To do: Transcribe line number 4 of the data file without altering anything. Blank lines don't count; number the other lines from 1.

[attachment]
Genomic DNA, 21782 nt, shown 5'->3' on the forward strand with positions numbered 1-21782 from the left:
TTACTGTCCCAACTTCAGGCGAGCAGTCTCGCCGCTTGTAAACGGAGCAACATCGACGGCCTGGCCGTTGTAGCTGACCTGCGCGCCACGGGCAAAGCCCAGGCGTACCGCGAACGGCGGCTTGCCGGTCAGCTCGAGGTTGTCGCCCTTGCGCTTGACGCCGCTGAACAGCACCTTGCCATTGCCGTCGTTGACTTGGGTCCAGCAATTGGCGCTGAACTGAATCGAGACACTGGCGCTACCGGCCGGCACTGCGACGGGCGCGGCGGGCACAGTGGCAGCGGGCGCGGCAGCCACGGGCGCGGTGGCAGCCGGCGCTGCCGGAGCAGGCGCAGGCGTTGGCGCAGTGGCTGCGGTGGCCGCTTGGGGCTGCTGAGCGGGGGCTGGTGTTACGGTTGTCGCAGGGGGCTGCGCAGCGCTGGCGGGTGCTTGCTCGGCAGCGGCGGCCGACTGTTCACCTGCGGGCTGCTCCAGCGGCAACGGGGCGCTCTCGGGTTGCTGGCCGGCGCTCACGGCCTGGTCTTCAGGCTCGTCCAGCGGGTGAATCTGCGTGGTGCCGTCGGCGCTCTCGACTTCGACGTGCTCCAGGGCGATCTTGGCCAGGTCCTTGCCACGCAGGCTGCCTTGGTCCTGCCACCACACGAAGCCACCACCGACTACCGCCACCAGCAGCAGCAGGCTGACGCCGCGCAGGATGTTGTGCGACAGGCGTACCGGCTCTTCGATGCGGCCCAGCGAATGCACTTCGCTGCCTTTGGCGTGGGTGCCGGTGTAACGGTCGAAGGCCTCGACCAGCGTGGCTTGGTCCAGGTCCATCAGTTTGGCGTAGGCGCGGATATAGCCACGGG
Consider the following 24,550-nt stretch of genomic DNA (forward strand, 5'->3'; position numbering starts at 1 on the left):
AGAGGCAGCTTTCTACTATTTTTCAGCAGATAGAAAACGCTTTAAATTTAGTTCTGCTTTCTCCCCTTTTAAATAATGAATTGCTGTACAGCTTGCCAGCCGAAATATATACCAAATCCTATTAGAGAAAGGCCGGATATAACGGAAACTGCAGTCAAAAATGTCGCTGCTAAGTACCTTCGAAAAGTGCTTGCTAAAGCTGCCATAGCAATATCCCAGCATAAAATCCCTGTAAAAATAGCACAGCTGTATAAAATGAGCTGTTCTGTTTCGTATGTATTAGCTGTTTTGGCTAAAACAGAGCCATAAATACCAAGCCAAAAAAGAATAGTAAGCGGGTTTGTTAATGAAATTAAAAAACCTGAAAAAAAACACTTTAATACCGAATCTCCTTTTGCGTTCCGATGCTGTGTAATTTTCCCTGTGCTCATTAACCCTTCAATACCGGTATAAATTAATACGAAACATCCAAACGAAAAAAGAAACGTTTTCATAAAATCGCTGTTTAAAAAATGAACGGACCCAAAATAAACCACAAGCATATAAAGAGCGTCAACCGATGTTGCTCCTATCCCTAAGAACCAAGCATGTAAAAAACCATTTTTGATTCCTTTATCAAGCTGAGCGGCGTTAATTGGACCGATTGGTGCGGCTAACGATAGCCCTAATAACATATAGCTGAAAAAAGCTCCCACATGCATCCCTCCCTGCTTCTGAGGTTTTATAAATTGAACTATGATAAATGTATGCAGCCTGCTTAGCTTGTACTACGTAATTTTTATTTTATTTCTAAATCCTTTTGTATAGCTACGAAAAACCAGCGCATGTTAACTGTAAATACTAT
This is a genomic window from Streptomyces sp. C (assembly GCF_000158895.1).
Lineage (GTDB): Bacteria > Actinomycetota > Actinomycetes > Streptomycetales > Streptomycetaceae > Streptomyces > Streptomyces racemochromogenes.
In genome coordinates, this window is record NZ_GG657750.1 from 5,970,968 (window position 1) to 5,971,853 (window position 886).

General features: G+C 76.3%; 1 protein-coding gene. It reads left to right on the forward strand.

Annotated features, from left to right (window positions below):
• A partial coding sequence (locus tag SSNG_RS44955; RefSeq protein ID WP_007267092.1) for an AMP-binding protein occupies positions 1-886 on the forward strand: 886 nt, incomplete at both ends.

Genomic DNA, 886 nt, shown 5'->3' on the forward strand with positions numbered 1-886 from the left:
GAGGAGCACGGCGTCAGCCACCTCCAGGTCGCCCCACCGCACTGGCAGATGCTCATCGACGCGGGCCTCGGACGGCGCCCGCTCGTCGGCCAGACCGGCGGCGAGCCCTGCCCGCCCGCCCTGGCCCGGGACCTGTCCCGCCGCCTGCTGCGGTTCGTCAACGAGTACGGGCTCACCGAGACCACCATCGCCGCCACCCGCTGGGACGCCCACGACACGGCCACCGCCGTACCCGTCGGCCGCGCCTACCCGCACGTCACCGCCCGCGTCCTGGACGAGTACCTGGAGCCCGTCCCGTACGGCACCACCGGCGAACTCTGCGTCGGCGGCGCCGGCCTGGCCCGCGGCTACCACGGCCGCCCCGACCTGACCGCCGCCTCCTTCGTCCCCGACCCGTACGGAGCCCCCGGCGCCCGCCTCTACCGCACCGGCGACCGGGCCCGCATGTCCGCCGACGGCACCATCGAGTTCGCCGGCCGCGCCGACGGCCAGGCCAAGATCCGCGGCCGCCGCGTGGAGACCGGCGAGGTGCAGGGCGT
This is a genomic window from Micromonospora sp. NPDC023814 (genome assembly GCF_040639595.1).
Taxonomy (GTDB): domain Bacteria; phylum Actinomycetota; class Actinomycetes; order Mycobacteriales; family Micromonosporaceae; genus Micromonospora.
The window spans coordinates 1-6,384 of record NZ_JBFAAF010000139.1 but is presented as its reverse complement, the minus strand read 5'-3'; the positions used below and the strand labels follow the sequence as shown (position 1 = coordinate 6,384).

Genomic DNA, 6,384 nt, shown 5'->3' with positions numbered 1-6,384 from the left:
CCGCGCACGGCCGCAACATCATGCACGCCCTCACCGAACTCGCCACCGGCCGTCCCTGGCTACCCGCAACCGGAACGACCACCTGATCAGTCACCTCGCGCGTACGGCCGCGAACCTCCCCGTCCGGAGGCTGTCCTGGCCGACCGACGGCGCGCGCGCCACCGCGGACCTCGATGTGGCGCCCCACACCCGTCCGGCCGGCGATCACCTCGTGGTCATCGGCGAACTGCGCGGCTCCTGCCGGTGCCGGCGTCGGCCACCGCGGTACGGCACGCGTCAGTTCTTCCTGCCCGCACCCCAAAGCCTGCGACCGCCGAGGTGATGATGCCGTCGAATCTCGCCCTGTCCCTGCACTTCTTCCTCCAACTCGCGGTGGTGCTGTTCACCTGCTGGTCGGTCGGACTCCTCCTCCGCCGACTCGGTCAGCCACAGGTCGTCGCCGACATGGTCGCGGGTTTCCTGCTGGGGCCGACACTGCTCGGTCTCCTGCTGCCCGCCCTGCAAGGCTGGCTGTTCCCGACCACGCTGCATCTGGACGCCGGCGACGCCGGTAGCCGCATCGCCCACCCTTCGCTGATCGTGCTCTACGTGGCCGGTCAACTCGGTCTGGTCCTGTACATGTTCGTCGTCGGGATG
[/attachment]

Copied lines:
AGAGGCAGCTTTCTACTATTTTTCAGCAGATAGAAAACGCTTTAAATTTAGTTCTGCTTTCTCCCCTTTTAAATAATGAATTGCTGTACAGCTTGCCAGCCGAAATATATACCAAATCCTATTAGAGAAAGGCCGGATATAACGGAAACTGCAGTCAAAAATGTCGCTGCTAAGTACCTTCGAAAAGTGCTTGCTAAAGCTGCCATAGCAATATCCCAGCATAAAATCCCTGTAAAAATAGCACAGCTGTATAAAATGAGCTGTTCTGTTTCGTATGTATTAGCTGTTTTGGCTAAAACAGAGCCATAAATACCAAGCCAAAAAAGAATAGTAAGCGGGTTTGTTAATGAAATTAAAAAACCTGAAAAAAAACACTTTAATACCGAATCTCCTTTTGCGTTCCGATGCTGTGTAATTTTCCCTGTGCTCATTAACCCTTCAATACCGGTATAAATTAATACGAAACATCCAAACGAAAAAAGAAACGTTTTCATAAAATCGCTGTTTAAAAAATGAACGGACCCAAAATAAACCACAAGCATATAAAGAGCGTCAACCGATGTTGCTCCTATCCCTAAGAACCAAGCATGTAAAAAACCATTTTTGATTCCTTTATCAAGCTGAGCGGCGTTAATTGGACCGATTGGTGCGGCTAACGATAGCCCTAATAACATATAGCTGAAAAAAGCTCCCACATGCATCCCTCCCTGCTTCTGAGGTTTTATAAATTGAACTATGATAAATGTATGCAGCCTGCTTAGCTTGTACTACGTAATTTTTATTTTATTTCTAAATCCTTTTGTATAGCTACGAAAAACCAGCGCATGTTAACTGTAAATACTAT